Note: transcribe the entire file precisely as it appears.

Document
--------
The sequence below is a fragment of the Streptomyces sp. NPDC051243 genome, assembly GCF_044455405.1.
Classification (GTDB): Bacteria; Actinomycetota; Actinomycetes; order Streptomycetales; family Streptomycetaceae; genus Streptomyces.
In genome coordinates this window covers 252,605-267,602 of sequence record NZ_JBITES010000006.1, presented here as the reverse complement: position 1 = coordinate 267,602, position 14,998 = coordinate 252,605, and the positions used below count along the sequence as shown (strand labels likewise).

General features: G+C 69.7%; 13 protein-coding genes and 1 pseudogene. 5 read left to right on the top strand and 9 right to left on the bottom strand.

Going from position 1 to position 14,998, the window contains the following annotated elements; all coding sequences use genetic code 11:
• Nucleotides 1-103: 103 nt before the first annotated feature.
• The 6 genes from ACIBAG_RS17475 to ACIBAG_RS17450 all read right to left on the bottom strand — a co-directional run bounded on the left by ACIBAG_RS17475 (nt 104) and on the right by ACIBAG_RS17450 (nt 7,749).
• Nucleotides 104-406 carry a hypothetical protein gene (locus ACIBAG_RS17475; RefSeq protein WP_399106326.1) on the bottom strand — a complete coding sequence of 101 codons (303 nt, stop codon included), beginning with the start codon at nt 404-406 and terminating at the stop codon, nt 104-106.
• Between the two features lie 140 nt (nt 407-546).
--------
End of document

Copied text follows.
The sequence below is a fragment of the Streptomyces sp. NPDC051243 genome, assembly GCF_044455405.1.
Classification (GTDB): Bacteria; Actinomycetota; Actinomycetes; order Streptomycetales; family Streptomycetaceae; genus Streptomyces.
In genome coordinates this window covers 252,605-267,602 of sequence record NZ_JBITES010000006.1, presented here as the reverse complement: position 1 = coordinate 267,602, position 14,998 = coordinate 252,605, and the positions used below count along the sequence as shown (strand labels likewise).

General features: G+C 69.7%; 13 protein-coding genes and 1 pseudogene. 5 read left to right on the top strand and 9 right to left on the bottom strand.

Going from position 1 to position 14,998, the window contains the following annotated elements; all coding sequences use genetic code 11:
• Nucleotides 1-103: 103 nt before the first annotated feature.
• The 6 genes from ACIBAG_RS17475 to ACIBAG_RS17450 all read right to left on the bottom strand — a co-directional run bounded on the left by ACIBAG_RS17475 (nt 104) and on the right by ACIBAG_RS17450 (nt 7,749).
• Nucleotides 104-406 carry a hypothetical protein gene (locus ACIBAG_RS17475; RefSeq protein WP_399106326.1) on the bottom strand — a complete coding sequence of 101 codons (303 nt, stop codon included), beginning with the start codon at nt 404-406 and terminating at the stop codon, nt 104-106.
• Between the two features lie 140 nt (nt 407-546).